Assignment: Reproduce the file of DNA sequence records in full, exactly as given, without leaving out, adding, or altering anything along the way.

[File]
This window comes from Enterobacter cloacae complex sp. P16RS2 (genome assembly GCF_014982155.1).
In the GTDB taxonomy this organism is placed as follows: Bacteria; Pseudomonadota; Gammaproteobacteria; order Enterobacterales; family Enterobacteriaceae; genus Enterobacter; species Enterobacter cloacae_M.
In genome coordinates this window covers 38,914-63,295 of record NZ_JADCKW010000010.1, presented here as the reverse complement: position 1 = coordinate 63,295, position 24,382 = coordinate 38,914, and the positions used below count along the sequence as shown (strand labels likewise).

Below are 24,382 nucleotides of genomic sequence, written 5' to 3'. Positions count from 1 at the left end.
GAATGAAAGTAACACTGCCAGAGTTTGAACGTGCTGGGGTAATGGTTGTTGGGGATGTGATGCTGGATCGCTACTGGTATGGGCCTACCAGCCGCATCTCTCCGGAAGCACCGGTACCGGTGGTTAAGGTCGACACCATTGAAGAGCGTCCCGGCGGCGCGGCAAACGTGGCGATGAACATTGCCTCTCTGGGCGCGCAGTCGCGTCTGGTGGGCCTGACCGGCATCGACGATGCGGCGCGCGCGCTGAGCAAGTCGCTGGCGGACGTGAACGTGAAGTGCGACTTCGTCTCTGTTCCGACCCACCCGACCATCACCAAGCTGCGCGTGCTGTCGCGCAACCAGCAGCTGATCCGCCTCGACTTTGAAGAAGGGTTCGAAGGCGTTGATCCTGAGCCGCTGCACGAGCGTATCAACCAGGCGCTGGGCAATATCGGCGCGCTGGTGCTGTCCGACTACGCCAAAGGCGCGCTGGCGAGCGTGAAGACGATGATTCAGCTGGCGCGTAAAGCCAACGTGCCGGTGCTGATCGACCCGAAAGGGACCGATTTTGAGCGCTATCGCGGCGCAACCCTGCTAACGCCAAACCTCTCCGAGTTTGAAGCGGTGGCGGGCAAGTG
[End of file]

This window comes from Enterobacter cloacae complex sp. P16RS2 (genome assembly GCF_014982155.1).
In the GTDB taxonomy this organism is placed as follows: Bacteria; Pseudomonadota; Gammaproteobacteria; order Enterobacterales; family Enterobacteriaceae; genus Enterobacter; species Enterobacter cloacae_M.
In genome coordinates this window covers 38,914-63,295 of record NZ_JADCKW010000010.1, presented here as the reverse complement: position 1 = coordinate 63,295, position 24,382 = coordinate 38,914, and the positions used below count along the sequence as shown (strand labels likewise).

Below are 24,382 nucleotides of genomic sequence, written 5' to 3'. Positions count from 1 at the left end.
GAATGAAAGTAACACTGCCAGAGTTTGAACGTGCTGGGGTAATGGTTGTTGGGGATGTGATGCTGGATCGCTACTGGTATGGGCCTACCAGCCGCATCTCTCCGGAAGCACCGGTACCGGTGGTTAAGGTCGACACCATTGAAGAGCGTCCCGGCGGCGCGGCAAACGTGGCGATGAACATTGCCTCTCTGGGCGCGCAGTCGCGTCTGGTGGGCCTGACCGGCATCGACGATGCGGCGCGCGCGCTGAGCAAGTCGCTGGCGGACGTGAACGTGAAGTGCGACTTCGTCTCTGTTCCGACCCACCCGACCATCACCAAGCTGCGCGTGCTGTCGCGCAACCAGCAGCTGATCCGCCTCGACTTTGAAGAAGGGTTCGAAGGCGTTGATCCTGAGCCGCTGCACGAGCGTATCAACCAGGCGCTGGGCAATATCGGCGCGCTGGTGCTGTCCGACTACGCCAAAGGCGCGCTGGCGAGCGTGAAGACGATGATTCAGCTGGCGCGTAAAGCCAACGTGCCGGTGCTGATCGACCCGAAAGGGACCGATTTTGAGCGCTATCGCGGCGCAACCCTGCTAACGCCAAACCTCTCCGAGTTTGAAGCGGTGGCGGGCAAGTG